Publishers are doing their best to get the 18-24 age demographic to subscribe, but it seems like an uphill battle. They all agree that they need to foster a “paying for content” habit, but are less in agreement on how to accomplish that goal.
The Telegraph, Economist, and Financial Times are all trying different tactics to get millennials to pay for content.
In 2016, when The Telegraph put 20% of their content behind a paywall, their target audience were subscribers over 35 years old. Now however, 18-34 year old subscribers are their fastest growing segment, partially due to growth in usage of their mobile app, which was redesigned specifically for a younger audience.
The Economist has taken a different approach and targeted students through events in universities. Those who signed up for their events were then hit with ads about their subscription offers.
The Financial Times has been more ambitious in their bid to attract young readers and have made some long-term investments. They released a free-access-to-schools initiative and expanded it worldwide — because they believe students will be interested in FT’s content if it’s relevant to what they’re learning at school. In the UK alone, 16,000 students and 1500 teachers have unlimited access to FT.com, and schools in over 70 other countries have signed up too.
FT believes students with access to their brand are more likely to pay for a subscription when they’re no longer students. However — it’s too early to predict the success or failure of this initiative as it’s less than a year old.
Nick Ascheim, Senior Vice President of NBC News Digital, thinks publications should focus on loyalty instead of traffic for sustainable growth.
“Scale still seduces, but there is hope in something even more basic than big numbers: loyalty.”
He believes focusing on quality content and viewer experience will have a longer lasting impact on a publication’s growth than view counts.
It’s why NBC has made inspiring loyalty in their viewers their primary goal and are optimizing to it in multiple ways. They now focus on measuring returning viewers instead of unique views, their video players are faster and have auto-play turned off, and they continuously try new storytelling techniques and are developing more diverse, digital-only content to reward customers.
“Now that the ad-only experiment has decidedly failed, quality information providers will be able to build strong businesses, and consumers will be better served than ever.”
Williams laid out his vision those week for world where most publications won’t be able to sell their own subscriptions. Similar to how the television and music industries work, hardly anyone wants to subscribe to their shows or bands individually. However, almost everyone wants to buy a subscription where they get most, if not all their favorite shows and music. It’s why Netflix, Hulu, and Amazon are doing so well. It’s also why Spotify went public with a $30B evaluation.
According to Williams, the future of publications looks similar — bundled subscriptions as part of individual packages.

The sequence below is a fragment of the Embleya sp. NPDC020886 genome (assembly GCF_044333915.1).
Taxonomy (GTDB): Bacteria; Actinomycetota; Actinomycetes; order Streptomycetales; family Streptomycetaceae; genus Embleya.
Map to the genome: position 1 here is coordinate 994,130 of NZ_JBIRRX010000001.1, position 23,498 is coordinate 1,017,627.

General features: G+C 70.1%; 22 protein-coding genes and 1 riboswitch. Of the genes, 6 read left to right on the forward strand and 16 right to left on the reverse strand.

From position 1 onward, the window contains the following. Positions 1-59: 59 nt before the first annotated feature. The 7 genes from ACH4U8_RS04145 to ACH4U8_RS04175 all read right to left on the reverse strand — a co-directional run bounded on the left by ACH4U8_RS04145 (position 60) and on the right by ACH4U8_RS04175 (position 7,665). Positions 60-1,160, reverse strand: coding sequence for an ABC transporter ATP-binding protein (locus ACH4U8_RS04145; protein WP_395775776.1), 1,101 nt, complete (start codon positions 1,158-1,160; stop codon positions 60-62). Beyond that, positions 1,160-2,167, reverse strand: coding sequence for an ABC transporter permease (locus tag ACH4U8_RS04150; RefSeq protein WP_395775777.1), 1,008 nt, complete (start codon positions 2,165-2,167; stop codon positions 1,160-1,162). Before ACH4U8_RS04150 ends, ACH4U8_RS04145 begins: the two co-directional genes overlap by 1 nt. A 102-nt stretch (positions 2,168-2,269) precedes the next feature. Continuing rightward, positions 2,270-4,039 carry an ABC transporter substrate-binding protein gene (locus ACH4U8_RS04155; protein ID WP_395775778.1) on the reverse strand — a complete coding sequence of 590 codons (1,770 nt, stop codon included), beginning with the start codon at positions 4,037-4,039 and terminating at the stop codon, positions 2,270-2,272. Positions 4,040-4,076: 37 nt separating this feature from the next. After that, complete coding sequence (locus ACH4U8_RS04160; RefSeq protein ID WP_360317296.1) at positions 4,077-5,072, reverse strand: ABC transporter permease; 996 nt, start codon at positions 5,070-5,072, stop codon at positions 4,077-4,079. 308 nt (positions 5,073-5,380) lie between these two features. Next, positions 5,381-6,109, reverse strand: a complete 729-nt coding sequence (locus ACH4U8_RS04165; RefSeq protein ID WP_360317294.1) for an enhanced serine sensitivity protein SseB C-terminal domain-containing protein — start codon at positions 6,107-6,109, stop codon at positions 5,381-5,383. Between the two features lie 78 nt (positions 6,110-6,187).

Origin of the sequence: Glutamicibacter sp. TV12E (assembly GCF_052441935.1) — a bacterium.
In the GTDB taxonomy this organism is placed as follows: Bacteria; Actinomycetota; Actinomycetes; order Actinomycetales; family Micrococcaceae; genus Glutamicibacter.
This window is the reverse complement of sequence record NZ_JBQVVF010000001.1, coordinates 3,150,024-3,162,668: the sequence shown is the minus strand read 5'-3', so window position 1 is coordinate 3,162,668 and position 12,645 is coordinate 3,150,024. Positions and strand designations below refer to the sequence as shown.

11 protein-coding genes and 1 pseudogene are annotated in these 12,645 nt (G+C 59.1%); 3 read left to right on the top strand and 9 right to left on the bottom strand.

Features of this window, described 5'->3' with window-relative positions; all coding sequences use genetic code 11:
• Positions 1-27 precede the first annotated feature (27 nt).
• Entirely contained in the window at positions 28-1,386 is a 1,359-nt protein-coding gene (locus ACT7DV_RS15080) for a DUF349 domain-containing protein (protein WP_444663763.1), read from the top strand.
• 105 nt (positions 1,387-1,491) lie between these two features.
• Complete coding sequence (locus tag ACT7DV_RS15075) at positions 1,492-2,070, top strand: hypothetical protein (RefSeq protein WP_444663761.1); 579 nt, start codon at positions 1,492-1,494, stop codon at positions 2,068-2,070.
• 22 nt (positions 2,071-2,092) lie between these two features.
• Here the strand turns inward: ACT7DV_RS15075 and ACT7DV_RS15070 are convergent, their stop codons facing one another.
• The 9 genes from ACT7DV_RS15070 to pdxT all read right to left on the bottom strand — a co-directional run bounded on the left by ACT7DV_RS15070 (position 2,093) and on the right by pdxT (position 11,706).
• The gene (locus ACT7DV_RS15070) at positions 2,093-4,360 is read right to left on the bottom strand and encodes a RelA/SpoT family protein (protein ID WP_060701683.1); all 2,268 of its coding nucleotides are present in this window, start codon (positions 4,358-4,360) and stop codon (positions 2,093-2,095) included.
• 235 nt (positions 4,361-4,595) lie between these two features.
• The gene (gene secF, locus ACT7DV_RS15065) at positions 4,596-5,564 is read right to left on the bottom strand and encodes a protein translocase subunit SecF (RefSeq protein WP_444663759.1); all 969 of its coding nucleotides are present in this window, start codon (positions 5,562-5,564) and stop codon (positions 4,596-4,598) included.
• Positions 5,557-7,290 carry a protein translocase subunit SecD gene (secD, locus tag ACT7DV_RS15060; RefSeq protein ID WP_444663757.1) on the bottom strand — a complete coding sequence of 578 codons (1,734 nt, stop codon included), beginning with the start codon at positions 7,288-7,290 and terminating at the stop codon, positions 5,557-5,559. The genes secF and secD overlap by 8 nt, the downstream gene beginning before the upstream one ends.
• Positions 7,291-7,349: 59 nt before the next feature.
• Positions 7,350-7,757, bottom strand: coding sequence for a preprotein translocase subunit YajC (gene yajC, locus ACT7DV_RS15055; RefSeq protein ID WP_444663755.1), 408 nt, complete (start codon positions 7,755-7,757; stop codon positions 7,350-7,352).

“There won’t be a Spotify of publishing — with literally everything you want. But there will be a Netflix and Hulu and Amazon, etc. — each with a substantial amount of things you want. You might also have your superfan subscriptions (Patreon-based individuals), and your company-expensed subscriptions (The Information), but most consumers will have one or two of the big bundles.”
(For more on the economics of why this might come to pass, read venture capitalist Chris Dixon’s often-referenced take on bundling of media.)
When brands first started investing in digital media, agencies naturally took on a lot of the planning, buying, analytics, and programmatic execution, similar to the roles they’d played in traditional media.But some brands have been increasingly unhappy with the lack of control and transparency in digital. Last year, P&G cut $200 million in digital ad spend in order to re-evaluate their ad budget and weed out ineffective spending. They reinvested that money in areas with market reach (TV, radio, and ecommerce) and ended up increasing their reach by 10% — which is not all that surprising, and of course reach isn't the only media goal for P&G.
However, the results of these changes have helped P&G redefine how they work with agencies. The plan is to pull some planning and operational nuts and bolt items (such as programmatic buying and data infrastructure) in-house, while continuing to leverage agencies for hard-to-replicate creative capabilities.
P&G’s CMO, Marc Pritchard noted that “less than half of the agency resources are being spent on creative talent. We would like the majority to have something to do with creative output.”
Last week, P&G also put the media duties of their haircare line up for review. If their new agency model is any indication, things are going to change.
Some brands like P&G are realizing there are some distinct advantages at scale by controlling as much of the data and tech in-house as they can. Not only does it save them money by not having to pay additional margins for execution, but it can also makes them more efficient for certain real-time them tighter turnarounds and faster reaction times.
Matt Ryan, CEO of Roth Ryan Hayes, believes that marketers will bring more functions in-house in the next three to five years.
“Transactional capabilities, like programmatic, SEM and SEO, and simple data gathering, can easily be shifted in-house to give marketers more control and drive efficiencies. This means that agencies will have to work hard to recruit talent,” says Ryan.
However, this trend of in-housing of course doesn’t mean brands are going to in-house everything. In fact, what brands want looks like a return to the pre-digital model — where ad agencies provide valuable creative talent and do less easily replicated execution.
This also means that the type of content creation that agencies do on behalf of brands could shift — instead of running social media command centers on behalf of brands, agencies could double down on the creative ideation and execution of different content types, from long-form video to podcasts to VR experiences.
As says Nancy Hill, former 4A's president and CEO, said, "Let [marketers] bring in the commoditized stuff and then agencies can go back to bringing big ideas. Marketers want that big thinking and they're willing to pay for it."
Curated and published by Adam Orshan, Matt Levin, and Samar Owais in New York City.